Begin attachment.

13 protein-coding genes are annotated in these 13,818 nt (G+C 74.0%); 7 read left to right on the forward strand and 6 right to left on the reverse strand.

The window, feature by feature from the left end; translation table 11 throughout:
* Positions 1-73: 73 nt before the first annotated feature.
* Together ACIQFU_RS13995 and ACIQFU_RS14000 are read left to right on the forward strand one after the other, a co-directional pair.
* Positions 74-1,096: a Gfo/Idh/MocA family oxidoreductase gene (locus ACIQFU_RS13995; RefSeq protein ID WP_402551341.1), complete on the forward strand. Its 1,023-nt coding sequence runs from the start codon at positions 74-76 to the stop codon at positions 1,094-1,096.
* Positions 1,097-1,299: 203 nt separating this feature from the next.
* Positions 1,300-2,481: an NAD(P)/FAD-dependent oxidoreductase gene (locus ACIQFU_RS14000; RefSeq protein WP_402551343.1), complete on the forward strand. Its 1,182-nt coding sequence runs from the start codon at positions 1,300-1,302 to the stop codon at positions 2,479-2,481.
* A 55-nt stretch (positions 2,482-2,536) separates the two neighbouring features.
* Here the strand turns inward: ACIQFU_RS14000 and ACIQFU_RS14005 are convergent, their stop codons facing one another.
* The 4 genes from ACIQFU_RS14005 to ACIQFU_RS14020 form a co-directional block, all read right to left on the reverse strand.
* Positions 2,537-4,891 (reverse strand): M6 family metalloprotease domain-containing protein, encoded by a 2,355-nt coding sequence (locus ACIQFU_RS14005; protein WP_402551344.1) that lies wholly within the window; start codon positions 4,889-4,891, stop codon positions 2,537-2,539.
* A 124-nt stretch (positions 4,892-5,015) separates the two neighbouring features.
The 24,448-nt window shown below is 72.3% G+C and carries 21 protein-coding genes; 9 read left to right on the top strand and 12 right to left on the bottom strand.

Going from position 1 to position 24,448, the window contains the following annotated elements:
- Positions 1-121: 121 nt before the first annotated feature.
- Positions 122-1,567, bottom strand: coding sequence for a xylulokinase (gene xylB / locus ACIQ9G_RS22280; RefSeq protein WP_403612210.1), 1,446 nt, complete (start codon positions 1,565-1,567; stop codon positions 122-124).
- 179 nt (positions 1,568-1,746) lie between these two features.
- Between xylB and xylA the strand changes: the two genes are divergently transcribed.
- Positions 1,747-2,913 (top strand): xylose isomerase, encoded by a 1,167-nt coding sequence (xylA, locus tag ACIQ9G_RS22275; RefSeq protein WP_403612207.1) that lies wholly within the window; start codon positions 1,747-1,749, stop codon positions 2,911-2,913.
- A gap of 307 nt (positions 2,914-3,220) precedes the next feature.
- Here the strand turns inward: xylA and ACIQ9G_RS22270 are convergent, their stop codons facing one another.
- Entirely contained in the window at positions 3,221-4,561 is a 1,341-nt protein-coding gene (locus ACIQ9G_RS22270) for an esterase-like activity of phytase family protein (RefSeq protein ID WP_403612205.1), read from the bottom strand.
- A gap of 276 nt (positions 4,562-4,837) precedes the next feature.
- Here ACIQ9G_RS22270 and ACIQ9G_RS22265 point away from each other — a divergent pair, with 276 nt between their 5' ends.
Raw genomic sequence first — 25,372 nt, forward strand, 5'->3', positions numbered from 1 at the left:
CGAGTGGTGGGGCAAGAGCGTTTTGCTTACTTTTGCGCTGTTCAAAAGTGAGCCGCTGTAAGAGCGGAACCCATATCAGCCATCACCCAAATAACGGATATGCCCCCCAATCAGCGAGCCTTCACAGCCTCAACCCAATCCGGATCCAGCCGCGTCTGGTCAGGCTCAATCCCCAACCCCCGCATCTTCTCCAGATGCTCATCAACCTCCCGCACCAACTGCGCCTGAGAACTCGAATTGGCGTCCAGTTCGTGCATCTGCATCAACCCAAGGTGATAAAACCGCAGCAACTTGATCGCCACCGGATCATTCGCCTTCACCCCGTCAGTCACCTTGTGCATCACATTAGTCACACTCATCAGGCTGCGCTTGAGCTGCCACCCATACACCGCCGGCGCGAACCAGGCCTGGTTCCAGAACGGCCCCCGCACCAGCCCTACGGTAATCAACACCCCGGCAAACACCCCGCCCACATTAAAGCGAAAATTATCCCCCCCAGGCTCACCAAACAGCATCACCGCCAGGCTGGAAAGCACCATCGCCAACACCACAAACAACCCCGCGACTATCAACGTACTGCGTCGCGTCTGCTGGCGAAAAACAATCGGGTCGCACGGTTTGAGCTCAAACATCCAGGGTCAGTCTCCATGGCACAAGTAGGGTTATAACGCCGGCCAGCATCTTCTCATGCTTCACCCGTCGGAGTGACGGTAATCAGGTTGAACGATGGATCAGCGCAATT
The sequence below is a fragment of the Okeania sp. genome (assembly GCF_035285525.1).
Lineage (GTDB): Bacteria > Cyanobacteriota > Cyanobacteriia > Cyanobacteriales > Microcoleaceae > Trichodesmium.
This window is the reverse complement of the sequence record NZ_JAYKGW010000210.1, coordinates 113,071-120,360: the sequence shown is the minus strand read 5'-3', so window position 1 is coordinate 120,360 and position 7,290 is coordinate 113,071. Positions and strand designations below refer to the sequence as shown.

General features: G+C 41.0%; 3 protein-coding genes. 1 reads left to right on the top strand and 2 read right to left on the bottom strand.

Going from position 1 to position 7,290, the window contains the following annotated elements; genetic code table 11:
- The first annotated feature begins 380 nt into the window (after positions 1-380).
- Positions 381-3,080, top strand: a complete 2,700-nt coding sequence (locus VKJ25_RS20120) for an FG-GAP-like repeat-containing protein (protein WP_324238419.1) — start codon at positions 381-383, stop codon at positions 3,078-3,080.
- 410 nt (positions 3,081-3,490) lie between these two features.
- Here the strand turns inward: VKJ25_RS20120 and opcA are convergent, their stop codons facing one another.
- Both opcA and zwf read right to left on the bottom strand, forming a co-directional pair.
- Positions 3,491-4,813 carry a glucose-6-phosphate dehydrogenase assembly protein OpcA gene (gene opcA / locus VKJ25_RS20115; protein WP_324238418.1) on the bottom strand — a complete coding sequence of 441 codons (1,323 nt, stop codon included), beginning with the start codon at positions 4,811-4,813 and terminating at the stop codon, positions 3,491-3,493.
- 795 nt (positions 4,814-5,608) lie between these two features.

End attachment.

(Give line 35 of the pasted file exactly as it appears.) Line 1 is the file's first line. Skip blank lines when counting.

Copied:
- Here the strand turns inward: VKJ25_RS20120 and opcA are convergent, their stop codons facing one another.